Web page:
When it comes to Christmastime, driving home to celebrate with loved ones is as traditional as singing carols and wearing snowmen sweaters. In fact, according to data from the U.S. Bureau of Transportation Statistics, 91 percent of all long-distance holiday trips happen via cars.
"Some 91% of long-distance holiday trips happen via cars."
If you have a child in the vehicle, part of proper driving etiquette is ensuring he or she sits in a safety seat. Per statistics from the U.S. Centers for Disease Control and Prevention, car seats reduce the risk of injury by up to 71 percent for infants and 54 percent for toddlers. However, that's only if you know how to properly use these life-saving devices. Here are a few vital safety tips to keep in mind:
1. Does my child really need a car seat?
Some parents are genuinely unsure about whether their children need a car seat. As the Montgomery County government pointed out, children can start using their own seat at the age of 8. it's worth noting that other states might have slightly differing laws. If you're still not sure, there are other guidelines or rules to follow. For instance, if your child can't sit back all the way, or the belt doesn't lay properly across his or her lap, then it's a good idea to keep using the car seat for a little while longer.
2. Should my child always use the same seat?
As Safe Kids Worldwide pointed out, there are two distinct kinds of car seats, and each one is suited for a specific stage in a child's life. Kids age 2 and younger need rear-facing seats, as these protect infants' especially fragile head and neck area. After age 2, switch your child to forward-facing seats, as these are better for the higher weight ranges of older toddlers. Regardless of the type, place the car seat in the back to maximize effectiveness.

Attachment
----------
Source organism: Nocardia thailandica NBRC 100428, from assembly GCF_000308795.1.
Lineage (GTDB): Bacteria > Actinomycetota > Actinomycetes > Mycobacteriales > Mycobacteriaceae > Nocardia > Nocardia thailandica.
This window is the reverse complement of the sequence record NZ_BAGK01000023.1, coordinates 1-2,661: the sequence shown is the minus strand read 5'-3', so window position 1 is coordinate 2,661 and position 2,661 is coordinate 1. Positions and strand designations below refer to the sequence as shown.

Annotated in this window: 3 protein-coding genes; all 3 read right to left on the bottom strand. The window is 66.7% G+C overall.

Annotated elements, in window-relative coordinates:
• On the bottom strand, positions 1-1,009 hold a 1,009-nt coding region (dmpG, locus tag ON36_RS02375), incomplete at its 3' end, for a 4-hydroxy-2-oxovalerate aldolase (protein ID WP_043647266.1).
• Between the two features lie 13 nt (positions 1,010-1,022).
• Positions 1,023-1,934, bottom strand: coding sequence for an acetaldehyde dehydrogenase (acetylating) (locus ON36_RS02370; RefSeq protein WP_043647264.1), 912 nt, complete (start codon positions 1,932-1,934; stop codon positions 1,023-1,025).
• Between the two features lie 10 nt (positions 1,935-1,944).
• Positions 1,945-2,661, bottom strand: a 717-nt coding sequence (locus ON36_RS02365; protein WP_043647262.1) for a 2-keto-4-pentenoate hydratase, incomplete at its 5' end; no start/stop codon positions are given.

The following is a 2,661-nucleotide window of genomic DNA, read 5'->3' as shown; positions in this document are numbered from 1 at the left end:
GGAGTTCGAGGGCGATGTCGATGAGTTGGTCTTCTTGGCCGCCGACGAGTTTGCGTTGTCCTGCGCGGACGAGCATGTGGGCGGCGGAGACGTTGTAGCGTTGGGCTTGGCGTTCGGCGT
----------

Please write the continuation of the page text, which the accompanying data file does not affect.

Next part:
3. How do I check if the car seat is secured?
Most car seats are connected to the car via a seatbelt. It's important to make sure you've looped the belt through the right connectors, and if you're ever unsure, then re-read the safety manual. If it's properly secured, the belt should have very little slack. The child is then secured into the seat by a harness. According to Parents magazine, you'll have properly adjusted the harness when you can slip just a finger through the straps. Make sure the seat's clip is at chest level.
4. Are there any other important safety considerations?
As the temperature begins to drop, children rely on large winter coats to stay warm. However, as Consumer Reports noted, wearing these jackets in a car seat can actually increase your child's risk of injury. That's because the coats create negative space, and your child can fly out of the seat if you make a sudden stop or are involved in an accident. Your best bet is to buckle your child into the car seat and then put the coat on over top, or use a blanket instead of a coat for warmth and insulation.
If your child does happen to be injured during an automobile accident, you can always take him or her to the nearest CareWell Urgent Care Center. The doctors at each CareWell facility are specially trained to provide the finest post-accident care for kids, treating muscle sprains and even car seat-related skin rashes.